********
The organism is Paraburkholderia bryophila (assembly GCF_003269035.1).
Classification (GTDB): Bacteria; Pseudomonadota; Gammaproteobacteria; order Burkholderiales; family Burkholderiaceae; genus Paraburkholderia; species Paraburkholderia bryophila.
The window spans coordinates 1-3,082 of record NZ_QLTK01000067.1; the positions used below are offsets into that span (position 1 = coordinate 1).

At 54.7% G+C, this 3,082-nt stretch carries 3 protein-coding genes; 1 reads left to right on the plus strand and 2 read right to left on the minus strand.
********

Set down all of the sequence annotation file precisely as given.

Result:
The organism is Paraburkholderia bryophila (assembly GCF_003269035.1).
Classification (GTDB): Bacteria; Pseudomonadota; Gammaproteobacteria; order Burkholderiales; family Burkholderiaceae; genus Paraburkholderia; species Paraburkholderia bryophila.
The window spans coordinates 1-3,082 of record NZ_QLTK01000067.1; the positions used below are offsets into that span (position 1 = coordinate 1).

At 54.7% G+C, this 3,082-nt stretch carries 3 protein-coding genes; 1 reads left to right on the plus strand and 2 read right to left on the minus strand.